Hall of Fame Football

Indianapolis Colts running back Edgerrin James (32) takes a Peyton Manning pass 27 yards for a touchdown during the third quarter against the Kansas City Chiefs in 2000. James was elected into the Pro Football Hall of Fame on Saturday.

INDIANAPOLIS – Edgerrin James finally is on his way to Canton.

The greatest running back in Indianapolis Colts history was one of five modern-era players elected to the Pro Football Hall of Fame on Saturday in Miami, Fla.

James will become the second player from the dominant Colts teams of the 2000s to be enshrined, joining wide receiver Marvin Harrison, who was part of the Class of 2016.

Former Indianapolis head coach Tony Dungy also was inducted in 2016, and long-time Colts general manager Bill Polian was elected in 2015.

Quarterback Peyton Manning will join the group next year in his first year of eligibility.

James ranks 13th in NFL history with 12,246 rushing yards, and he scored 80 rushing touchdowns during his 11-year career. James holds Colts franchise records for rushing attempts (2,188), yards (9,226) and touchdowns (64).

“Edgerrin James is one of the greatest players this league has ever seen and absolutely deserves this enshrinement in Canton,” Indianapolis owner Jim Irsay said in a statement released by the team. “Edge was the textbook definition of an every-down running back who could do it all, and we knew he was special from Day 1.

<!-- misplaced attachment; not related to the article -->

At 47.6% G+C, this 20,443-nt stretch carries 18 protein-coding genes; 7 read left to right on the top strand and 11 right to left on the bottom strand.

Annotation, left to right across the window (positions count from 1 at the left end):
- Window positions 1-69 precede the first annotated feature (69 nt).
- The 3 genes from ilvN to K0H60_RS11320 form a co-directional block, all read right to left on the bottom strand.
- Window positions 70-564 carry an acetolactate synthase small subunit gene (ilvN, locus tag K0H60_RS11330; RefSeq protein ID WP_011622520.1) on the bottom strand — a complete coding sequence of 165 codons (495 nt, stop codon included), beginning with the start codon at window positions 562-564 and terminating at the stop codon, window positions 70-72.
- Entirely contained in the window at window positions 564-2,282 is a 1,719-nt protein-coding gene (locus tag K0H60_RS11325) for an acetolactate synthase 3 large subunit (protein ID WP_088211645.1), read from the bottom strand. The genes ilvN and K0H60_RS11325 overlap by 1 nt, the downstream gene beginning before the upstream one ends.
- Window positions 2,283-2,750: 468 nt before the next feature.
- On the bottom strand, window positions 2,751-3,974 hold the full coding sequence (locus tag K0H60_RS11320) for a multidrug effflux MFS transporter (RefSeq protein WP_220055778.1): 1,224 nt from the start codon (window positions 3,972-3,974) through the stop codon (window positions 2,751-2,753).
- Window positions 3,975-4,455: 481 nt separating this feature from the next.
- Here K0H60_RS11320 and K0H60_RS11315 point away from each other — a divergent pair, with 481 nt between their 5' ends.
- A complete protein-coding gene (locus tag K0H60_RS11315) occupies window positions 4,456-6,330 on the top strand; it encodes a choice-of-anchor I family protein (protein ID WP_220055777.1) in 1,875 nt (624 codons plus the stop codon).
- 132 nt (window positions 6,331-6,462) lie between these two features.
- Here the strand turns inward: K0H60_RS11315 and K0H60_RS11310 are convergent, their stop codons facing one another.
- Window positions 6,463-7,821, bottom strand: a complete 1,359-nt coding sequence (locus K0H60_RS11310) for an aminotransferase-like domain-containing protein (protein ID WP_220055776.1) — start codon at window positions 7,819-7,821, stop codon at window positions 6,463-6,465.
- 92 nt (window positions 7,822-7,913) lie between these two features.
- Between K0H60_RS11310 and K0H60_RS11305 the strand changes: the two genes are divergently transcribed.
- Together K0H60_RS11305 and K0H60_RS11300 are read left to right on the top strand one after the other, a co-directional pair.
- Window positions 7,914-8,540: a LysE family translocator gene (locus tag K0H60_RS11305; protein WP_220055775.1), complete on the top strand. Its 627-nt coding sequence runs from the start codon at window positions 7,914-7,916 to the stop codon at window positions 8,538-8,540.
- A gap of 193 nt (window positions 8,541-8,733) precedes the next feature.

“He was one of the game’s most productive players and was an important part of Colts teams that produced one of the winningest stretches in NFL history. I know he helped put that shine back on the Horseshoe, and all of Colts Nation is extremely proud today.”

James led the league in rushing as a rookie with 1,553 yards in 1999 was even better the next season with a career-high 1,709 yards and 13 touchdowns on a whopping 387 carries.

In 2001, James suffered a major knee injury, and the Colts slumped to a 6-10 finish. It was the last time Indianapolis missed the playoffs with a healthy Manning at quarterback.

But James rebounded from the injury in historic fashion, posting five more 1,000-yard seasons – and two 1,500-yard campaigns – after his return.

As Irsay alluded to, James also was a threat as a pass catcher. He had 433 career receptions for 3,364 yards and 11 touchdowns.

The only void on his resume is a Super Bowl ring.

James played his final season in Indianapolis in 2005, rushing for 1,506 yards and 13 touchdowns before signing with the Arizona Cardinals as a free agent. The Colts won Super Bowl XLI the following season.

James posted two more 1,000-yard seasons in three years with the Cardinals before finishing his career with the Seattle Seahawks in 2009.

Selected fourth overall out of the University of Miami in 1999, James was met with skepticism and outright defiance upon his arrival in Indianapolis.

Many fans were hoping to hear Heisman Trophy winner Ricky Williams’ name called instead of draft day, but James proved Polian made the right pick.

Now, he’ll take his rightful place among the game’s immortals during the Hall of Fame enshrinement ceremony in August.

“Started With Gold Teeth,” James posted to his Instagram account, announcing his election, “Ended with a Gold Jacket.”

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